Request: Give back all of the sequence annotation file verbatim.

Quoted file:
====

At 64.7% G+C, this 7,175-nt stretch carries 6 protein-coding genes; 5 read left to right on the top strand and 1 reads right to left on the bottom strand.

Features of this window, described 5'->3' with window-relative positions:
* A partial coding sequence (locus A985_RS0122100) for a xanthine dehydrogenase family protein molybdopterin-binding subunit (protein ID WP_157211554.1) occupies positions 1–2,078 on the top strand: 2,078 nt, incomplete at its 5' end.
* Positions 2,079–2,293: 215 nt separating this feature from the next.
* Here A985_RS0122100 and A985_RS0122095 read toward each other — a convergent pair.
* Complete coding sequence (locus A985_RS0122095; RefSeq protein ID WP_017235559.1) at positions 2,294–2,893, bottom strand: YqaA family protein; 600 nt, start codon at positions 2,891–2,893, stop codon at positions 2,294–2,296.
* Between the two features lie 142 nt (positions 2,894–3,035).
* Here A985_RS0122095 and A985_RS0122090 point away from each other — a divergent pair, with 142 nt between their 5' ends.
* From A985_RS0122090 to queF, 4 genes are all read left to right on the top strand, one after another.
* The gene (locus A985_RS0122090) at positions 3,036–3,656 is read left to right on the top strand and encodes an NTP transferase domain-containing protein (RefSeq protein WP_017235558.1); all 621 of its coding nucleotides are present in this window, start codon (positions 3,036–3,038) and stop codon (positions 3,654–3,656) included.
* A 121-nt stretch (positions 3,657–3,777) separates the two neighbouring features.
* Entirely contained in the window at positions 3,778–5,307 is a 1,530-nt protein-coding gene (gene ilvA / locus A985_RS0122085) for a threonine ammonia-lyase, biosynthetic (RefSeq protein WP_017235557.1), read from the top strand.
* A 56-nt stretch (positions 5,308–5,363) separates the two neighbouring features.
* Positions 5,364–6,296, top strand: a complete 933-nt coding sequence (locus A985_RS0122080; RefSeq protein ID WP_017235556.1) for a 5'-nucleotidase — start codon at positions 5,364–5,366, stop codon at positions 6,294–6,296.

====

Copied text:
At 64.7% G+C, this 7,175-nt stretch carries 6 protein-coding genes; 5 read left to right on the top strand and 1 reads right to left on the bottom strand.

Features of this window, described 5'->3' with window-relative positions:
* A partial coding sequence (locus A985_RS0122100) for a xanthine dehydrogenase family protein molybdopterin-binding subunit (protein ID WP_157211554.1) occupies positions 1–2,078 on the top strand: 2,078 nt, incomplete at its 5' end.
* Positions 2,079–2,293: 215 nt separating this feature from the next.
* Here A985_RS0122100 and A985_RS0122095 read toward each other — a convergent pair.
* Complete coding sequence (locus A985_RS0122095; RefSeq protein ID WP_017235559.1) at positions 2,294–2,893, bottom strand: YqaA family protein; 600 nt, start codon at positions 2,891–2,893, stop codon at positions 2,294–2,296.
* Between the two features lie 142 nt (positions 2,894–3,035).
* Here A985_RS0122095 and A985_RS0122090 point away from each other — a divergent pair, with 142 nt between their 5' ends.
* From A985_RS0122090 to queF, 4 genes are all read left to right on the top strand, one after another.
* The gene (locus A985_RS0122090) at positions 3,036–3,656 is read left to right on the top strand and encodes an NTP transferase domain-containing protein (RefSeq protein WP_017235558.1); all 621 of its coding nucleotides are present in this window, start codon (positions 3,036–3,038) and stop codon (positions 3,654–3,656) included.
* A 121-nt stretch (positions 3,657–3,777) separates the two neighbouring features.
* Entirely contained in the window at positions 3,778–5,307 is a 1,530-nt protein-coding gene (gene ilvA / locus A985_RS0122085) for a threonine ammonia-lyase, biosynthetic (RefSeq protein WP_017235557.1), read from the top strand.
* A 56-nt stretch (positions 5,308–5,363) separates the two neighbouring features.
* Positions 5,364–6,296, top strand: a complete 933-nt coding sequence (locus A985_RS0122080; RefSeq protein ID WP_017235556.1) for a 5'-nucleotidase — start codon at positions 5,364–5,366, stop codon at positions 6,294–6,296.